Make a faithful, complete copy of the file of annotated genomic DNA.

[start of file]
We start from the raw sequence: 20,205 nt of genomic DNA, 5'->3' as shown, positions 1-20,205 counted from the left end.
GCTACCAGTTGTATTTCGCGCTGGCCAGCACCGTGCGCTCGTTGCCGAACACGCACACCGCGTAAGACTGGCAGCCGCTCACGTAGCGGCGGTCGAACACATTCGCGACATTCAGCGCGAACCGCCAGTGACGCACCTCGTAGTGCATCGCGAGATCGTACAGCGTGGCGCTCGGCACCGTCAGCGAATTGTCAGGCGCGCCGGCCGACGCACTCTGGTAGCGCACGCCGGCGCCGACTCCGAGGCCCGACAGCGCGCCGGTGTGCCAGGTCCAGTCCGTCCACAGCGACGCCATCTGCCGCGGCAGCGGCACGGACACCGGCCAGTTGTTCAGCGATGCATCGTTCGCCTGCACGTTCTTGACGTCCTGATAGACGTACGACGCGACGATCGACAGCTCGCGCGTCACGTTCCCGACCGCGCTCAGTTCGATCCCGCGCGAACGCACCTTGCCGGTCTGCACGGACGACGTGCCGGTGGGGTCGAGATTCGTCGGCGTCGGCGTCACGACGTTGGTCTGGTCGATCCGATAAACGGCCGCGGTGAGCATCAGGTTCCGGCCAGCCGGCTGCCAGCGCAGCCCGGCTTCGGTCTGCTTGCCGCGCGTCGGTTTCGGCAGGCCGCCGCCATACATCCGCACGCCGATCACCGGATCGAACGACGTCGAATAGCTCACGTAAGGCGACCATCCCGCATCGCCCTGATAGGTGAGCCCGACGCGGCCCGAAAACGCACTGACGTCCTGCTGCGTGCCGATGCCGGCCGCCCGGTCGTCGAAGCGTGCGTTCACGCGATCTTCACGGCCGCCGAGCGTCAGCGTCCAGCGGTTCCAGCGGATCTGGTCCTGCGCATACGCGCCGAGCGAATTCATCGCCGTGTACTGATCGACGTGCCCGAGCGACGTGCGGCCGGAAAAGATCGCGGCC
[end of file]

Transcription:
We start from the raw sequence: 20,205 nt of genomic DNA, 5'->3' as shown, positions 1-20,205 counted from the left end.
GCTACCAGTTGTATTTCGCGCTGGCCAGCACCGTGCGCTCGTTGCCGAACACGCACACCGCGTAAGACTGGCAGCCGCTCACGTAGCGGCGGTCGAACACATTCGCGACATTCAGCGCGAACCGCCAGTGACGCACCTCGTAGTGCATCGCGAGATCGTACAGCGTGGCGCTCGGCACCGTCAGCGAATTGTCAGGCGCGCCGGCCGACGCACTCTGGTAGCGCACGCCGGCGCCGACTCCGAGGCCCGACAGCGCGCCGGTGTGCCAGGTCCAGTCCGTCCACAGCGACGCCATCTGCCGCGGCAGCGGCACGGACACCGGCCAGTTGTTCAGCGATGCATCGTTCGCCTGCACGTTCTTGACGTCCTGATAGACGTACGACGCGACGATCGACAGCTCGCGCGTCACGTTCCCGACCGCGCTCAGTTCGATCCCGCGCGAACGCACCTTGCCGGTCTGCACGGACGACGTGCCGGTGGGGTCGAGATTCGTCGGCGTCGGCGTCACGACGTTGGTCTGGTCGATCCGATAAACGGCCGCGGTGAGCATCAGGTTCCGGCCAGCCGGCTGCCAGCGCAGCCCGGCTTCGGTCTGCTTGCCGCGCGTCGGTTTCGGCAGGCCGCCGCCATACATCCGCACGCCGATCACCGGATCGAACGACGTCGAATAGCTCACGTAAGGCGACCATCCCGCATCGCCCTGATAGGTGAGCCCGACGCGGCCCGAAAACGCACTGACGTCCTGCTGCGTGCCGATGCCGGCCGCCCGGTCGTCGAAGCGTGCGTTCACGCGATCTTCACGGCCGCCGAGCGTCAGCGTCCAGCGGTTCCAGCGGATCTGGTCCTGCGCATACGCGCCGAGCGAATTCATCGCCGTGTACTGATCGACGTGCCCGAGCGACGTGCGGCCGGAAAAGATCGCGGCC